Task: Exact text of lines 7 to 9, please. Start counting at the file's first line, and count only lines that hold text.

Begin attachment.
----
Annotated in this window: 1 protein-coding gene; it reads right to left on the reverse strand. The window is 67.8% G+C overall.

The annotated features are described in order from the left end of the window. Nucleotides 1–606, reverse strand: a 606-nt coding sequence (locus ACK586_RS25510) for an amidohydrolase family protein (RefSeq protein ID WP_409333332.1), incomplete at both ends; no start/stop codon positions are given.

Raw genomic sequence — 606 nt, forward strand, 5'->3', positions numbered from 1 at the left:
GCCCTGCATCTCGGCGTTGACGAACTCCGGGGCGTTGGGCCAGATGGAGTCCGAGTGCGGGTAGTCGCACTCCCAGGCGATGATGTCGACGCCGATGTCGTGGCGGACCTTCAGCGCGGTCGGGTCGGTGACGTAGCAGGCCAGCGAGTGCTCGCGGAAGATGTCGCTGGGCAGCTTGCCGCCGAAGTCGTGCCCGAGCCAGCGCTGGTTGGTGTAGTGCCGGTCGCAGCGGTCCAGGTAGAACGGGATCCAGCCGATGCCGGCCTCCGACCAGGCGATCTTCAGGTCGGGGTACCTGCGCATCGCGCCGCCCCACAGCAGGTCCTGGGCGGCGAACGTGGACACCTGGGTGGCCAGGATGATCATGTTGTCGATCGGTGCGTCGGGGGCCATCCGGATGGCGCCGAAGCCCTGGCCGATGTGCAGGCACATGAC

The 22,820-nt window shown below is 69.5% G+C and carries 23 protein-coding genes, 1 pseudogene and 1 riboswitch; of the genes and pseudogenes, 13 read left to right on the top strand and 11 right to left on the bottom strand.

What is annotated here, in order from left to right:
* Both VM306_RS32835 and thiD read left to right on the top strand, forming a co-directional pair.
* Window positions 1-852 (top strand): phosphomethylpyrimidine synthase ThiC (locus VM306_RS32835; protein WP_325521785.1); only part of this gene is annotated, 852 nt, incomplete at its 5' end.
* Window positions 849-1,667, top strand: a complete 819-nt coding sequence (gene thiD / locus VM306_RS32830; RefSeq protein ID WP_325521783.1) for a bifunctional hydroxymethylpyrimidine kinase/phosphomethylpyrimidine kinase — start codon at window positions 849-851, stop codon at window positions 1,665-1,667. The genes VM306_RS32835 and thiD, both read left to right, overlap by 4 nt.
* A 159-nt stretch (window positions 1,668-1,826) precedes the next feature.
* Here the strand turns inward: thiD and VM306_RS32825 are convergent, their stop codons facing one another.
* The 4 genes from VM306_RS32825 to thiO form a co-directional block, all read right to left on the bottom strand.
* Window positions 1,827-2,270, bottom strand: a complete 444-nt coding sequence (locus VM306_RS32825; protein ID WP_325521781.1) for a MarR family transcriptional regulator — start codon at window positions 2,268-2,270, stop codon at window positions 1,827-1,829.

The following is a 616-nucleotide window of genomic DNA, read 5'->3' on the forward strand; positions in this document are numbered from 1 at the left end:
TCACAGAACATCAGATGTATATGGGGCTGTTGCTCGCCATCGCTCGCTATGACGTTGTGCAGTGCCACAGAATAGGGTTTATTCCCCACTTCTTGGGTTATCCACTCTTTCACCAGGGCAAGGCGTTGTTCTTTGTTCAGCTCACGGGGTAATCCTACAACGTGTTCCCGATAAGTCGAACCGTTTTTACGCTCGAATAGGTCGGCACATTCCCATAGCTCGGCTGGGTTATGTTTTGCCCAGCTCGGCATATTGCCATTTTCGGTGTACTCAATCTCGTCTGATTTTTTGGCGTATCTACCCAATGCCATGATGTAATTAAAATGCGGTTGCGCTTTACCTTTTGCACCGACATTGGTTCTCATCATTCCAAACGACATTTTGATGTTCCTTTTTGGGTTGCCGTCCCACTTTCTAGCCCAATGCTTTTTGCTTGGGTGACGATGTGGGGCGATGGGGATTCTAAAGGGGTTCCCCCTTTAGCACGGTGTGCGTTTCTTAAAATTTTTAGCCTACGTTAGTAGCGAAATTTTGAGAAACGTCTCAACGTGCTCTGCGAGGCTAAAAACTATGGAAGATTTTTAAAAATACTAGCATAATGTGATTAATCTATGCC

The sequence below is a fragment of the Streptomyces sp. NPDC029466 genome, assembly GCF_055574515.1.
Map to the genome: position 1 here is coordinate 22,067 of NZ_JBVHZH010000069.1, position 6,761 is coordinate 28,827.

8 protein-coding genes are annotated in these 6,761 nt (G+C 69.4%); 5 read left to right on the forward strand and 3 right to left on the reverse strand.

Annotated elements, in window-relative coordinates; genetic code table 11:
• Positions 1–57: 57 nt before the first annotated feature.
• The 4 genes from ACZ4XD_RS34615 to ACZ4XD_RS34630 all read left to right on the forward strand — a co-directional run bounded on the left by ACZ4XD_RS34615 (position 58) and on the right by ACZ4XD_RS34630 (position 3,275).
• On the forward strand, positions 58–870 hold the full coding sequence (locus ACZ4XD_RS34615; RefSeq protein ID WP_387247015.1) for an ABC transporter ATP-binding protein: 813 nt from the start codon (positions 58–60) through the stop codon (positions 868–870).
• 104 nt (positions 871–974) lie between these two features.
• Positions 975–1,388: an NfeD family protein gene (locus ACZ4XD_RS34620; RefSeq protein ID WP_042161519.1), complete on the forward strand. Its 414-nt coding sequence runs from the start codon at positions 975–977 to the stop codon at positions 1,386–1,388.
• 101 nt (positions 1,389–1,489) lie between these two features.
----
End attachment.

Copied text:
* Both VM306_RS32835 and thiD read left to right on the top strand, forming a co-directional pair.
* Window positions 1-852 (top strand): phosphomethylpyrimidine synthase ThiC (locus VM306_RS32835; protein WP_325521785.1); only part of this gene is annotated, 852 nt, incomplete at its 5' end.
* Window positions 849-1,667, top strand: a complete 819-nt coding sequence (gene thiD / locus VM306_RS32830; RefSeq protein ID WP_325521783.1) for a bifunctional hydroxymethylpyrimidine kinase/phosphomethylpyrimidine kinase — start codon at window positions 849-851, stop codon at window positions 1,665-1,667. The genes VM306_RS32835 and thiD, both read left to right, overlap by 4 nt.